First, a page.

What is an Evidence Summary?
Key messages from scientific research that's ready to be acted on
Got It, Hide this
Lifestyle counselling programs to change diet and physical activity help people improve their risk factors for cardiovascular disease
Lin JS, O’Connor E, Evans CV, et al. Behavioral Counseling to Promote a Healthy Lifestyle in Persons With Cardiovascular Risk Factors: A Systematic Review for the U.S. Preventive Services Task Force. Ann Intern Med. 2014 Aug 26. [Epub ahead of print].
What are the benefits and harms of behavioural lifestyle counselling programs to change diet and increase physical activity in people who have risk factors for cardiovascular diseases (e.g., coronary heart disease, stroke, peripheral artery disease)?
People with high blood pressure, high cholesterol, increased risk of diabetes, and who smoke have a higher risk of cardiovascular disease. These risk factors can be improved with changes to diet and exercise, which are often difficult for people to make and to maintain. Intensive behavioural counselling programs have been designed to help people make these lifestyle changes.
How the review was done
The researchers did a systematic review, searching for studies published from 1990 to October 2013. They found 74 randomized controlled trials or controlled trials. The trials included
- adults who had at least 1 risk factor for cardiovascular disease (high blood pressure, high cholesterol, risk of diabetes, or smoking) but who did not have diabetes, coronary artery disease, cerebrovascular disease, peripheral artery disease, or severe chronic kidney disease; and
- behavioural-based counselling programs to promote a healthy diet or physical activity compared with a control group (usual care, a minimal intervention, or attention control) for at least 6 months.
What the researchers found
49 trials combined counselling on diet and physical activity, 18 focused on diet only, and 10 focused on physical activity only.
At 6 months to 7 years, groups did not differ for cardiovascular events including death.
At 1 to 2 years, behavioral counselling reduced cardiovascular risk factors by small amounts compared with the control group (see Table).
Behavioural lifestyle counselling programs to change diet and physical activity help people improve their risk factors for cardiovascular disease a little but do not affect cardiovascular events or death.
Behavioural counselling programs vs control to improve risk factors for cardiovascular disease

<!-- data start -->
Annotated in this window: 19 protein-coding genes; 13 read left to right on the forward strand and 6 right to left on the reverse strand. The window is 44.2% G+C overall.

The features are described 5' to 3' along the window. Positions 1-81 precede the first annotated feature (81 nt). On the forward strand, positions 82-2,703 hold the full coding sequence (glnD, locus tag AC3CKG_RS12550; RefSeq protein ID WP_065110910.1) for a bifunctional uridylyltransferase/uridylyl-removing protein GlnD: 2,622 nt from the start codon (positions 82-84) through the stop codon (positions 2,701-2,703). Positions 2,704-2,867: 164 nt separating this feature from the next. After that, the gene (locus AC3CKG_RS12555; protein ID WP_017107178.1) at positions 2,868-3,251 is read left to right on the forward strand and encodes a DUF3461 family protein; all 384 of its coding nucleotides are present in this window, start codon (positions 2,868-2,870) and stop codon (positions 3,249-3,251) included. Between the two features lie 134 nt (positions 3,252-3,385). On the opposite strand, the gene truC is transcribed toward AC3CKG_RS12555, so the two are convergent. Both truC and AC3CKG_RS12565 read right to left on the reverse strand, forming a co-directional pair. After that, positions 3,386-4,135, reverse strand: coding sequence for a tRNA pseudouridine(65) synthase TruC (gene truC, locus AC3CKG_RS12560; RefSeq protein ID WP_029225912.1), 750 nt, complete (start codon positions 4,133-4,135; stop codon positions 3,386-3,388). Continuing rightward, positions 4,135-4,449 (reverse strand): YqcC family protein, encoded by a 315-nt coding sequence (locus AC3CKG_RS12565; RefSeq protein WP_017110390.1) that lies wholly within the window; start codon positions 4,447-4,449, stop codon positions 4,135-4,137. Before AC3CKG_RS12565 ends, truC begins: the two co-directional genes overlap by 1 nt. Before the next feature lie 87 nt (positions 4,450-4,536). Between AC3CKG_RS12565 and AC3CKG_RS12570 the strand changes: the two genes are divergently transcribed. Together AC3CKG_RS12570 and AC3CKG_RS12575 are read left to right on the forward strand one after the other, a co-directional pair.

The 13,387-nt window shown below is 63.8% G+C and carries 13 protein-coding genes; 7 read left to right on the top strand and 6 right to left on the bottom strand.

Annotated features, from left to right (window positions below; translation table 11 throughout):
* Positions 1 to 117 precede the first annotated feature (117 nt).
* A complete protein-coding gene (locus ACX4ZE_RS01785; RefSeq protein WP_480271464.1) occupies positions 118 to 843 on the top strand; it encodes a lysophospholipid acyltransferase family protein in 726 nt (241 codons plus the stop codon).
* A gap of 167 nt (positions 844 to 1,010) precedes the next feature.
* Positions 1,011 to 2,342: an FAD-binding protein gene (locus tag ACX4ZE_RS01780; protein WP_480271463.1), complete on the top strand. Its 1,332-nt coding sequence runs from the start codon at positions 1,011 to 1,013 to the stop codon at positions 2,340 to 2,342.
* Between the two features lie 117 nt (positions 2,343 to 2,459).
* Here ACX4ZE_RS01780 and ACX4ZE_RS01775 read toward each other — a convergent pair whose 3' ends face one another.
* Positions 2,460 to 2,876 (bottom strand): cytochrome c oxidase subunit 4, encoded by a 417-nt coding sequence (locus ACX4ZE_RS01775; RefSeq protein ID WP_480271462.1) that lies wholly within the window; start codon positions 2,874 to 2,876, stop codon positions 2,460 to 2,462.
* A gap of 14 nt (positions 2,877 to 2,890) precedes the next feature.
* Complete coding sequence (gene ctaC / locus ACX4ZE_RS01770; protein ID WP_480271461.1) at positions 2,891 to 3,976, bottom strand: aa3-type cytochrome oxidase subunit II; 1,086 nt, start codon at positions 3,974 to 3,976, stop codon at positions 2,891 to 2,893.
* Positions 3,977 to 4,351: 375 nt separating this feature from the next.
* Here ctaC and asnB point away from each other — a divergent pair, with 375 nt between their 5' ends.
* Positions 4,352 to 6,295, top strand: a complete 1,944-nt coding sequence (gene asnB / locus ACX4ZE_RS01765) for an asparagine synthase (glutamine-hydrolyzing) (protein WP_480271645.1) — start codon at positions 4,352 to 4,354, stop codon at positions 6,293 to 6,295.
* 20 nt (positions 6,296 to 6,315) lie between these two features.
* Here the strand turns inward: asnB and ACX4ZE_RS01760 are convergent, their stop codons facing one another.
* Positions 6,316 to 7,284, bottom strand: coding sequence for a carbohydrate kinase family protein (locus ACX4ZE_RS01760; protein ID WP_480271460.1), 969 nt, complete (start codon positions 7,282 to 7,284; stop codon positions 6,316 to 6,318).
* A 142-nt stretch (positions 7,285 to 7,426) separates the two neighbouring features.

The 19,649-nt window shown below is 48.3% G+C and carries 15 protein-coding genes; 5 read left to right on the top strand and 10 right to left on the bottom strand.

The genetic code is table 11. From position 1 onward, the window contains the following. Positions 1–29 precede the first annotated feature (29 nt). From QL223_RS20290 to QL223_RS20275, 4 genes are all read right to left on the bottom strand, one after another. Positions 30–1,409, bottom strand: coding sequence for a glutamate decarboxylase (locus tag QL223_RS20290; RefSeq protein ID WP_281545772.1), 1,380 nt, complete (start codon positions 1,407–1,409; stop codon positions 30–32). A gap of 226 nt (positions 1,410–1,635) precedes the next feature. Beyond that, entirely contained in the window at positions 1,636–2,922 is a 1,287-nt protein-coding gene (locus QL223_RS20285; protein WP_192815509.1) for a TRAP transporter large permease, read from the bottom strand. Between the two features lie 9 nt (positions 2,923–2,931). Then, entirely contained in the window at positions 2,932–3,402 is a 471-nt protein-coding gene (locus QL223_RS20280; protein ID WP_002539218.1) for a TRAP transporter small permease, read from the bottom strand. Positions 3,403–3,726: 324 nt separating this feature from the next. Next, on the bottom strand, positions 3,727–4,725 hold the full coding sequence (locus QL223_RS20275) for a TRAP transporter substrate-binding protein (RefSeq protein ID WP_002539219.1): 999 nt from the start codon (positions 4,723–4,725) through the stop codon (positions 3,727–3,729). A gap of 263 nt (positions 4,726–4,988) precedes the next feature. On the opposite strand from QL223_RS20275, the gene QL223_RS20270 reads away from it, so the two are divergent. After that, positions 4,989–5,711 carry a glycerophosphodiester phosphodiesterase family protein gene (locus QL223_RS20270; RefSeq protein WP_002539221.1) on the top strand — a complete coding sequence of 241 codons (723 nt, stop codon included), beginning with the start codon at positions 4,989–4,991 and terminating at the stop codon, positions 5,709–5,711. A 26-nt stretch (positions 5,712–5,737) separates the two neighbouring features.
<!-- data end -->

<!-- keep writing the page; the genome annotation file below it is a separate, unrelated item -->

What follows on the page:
Cardiovascular events or death
4 trials (3,962 people)
No difference in effect at 6 months to 7 years
Reduced by 0.12 mmol/L at 1 to 2 years
Low-density lipoprotein cholesterol
Reduced by 0.09 mmol/L at 1 to 2 years
High-density lipoprotein cholesterol
Reduced by 0.02 mmol/L at 1 to 2 years
Systolic blood pressure
Reduced by 2.0 mm Hg at 1 to 2 years
Diastolic blood pressure
Reduced by 1.4 mm Hg at 1 to 2 years
Reduced by 0.12 mmol/L at 1 to 2 years
Reduced by 42% at 1 to 2 years
Reduced by a standard mean difference of 0.25 at 1 to 2 years
A group that receives either no treatment or a standard treatment.
Coronary heart disease
Also known as coronary artery disease (CAD), is a narrowing of the blood vessels (coronary arteries) that supply oxygen and blood to the heart.
The lower number in a blood pressure reading. It is the pressure when the heart rests between beats.
Randomized controlled trials
Studies where people are assigned to one of the treatments purely by chance.
Aspects making a condition more likely.
A comprehensive evaluation of the available research evidence on a particular topic.
The higher number in a blood pressure reading. It is the pressure in the arteries when the heart beats.
The body's network of blood vessels. It includes the arteries, veins, and capillaries that carry blood to and from the heart.
Related Evidence Summaries
Related Web Resources
UpToDate - patient information
There are many strategies available to help you quit smoking. Start by picking a quit date. Consider speaking with a health care provider for advice, seeking in-person or telephone support, making behavioural changes, and using different medications such as varenicline, bupropion, or nicotine replacement therapy.
Dementia affects millions of people around the world, and there is no current treatment. There are a few ways to lower your risk. Eat a well-balanced diet, exercise, stay social, and limit alcohol and smoking.
Informed Health Online
Regular acid reflux may mean you have gastro-esophageal reflux disease, also known as GERD. Treatment for GERD includes lifestyle changes, medication or surgery.
DISCLAIMER These summaries are provided for informational purposes only. They are not a substitute for advice from your own health care professional. The summaries may be reproduced for not-for-profit educational purposes only. Any other uses must be approved by the McMaster Optimal Aging Portal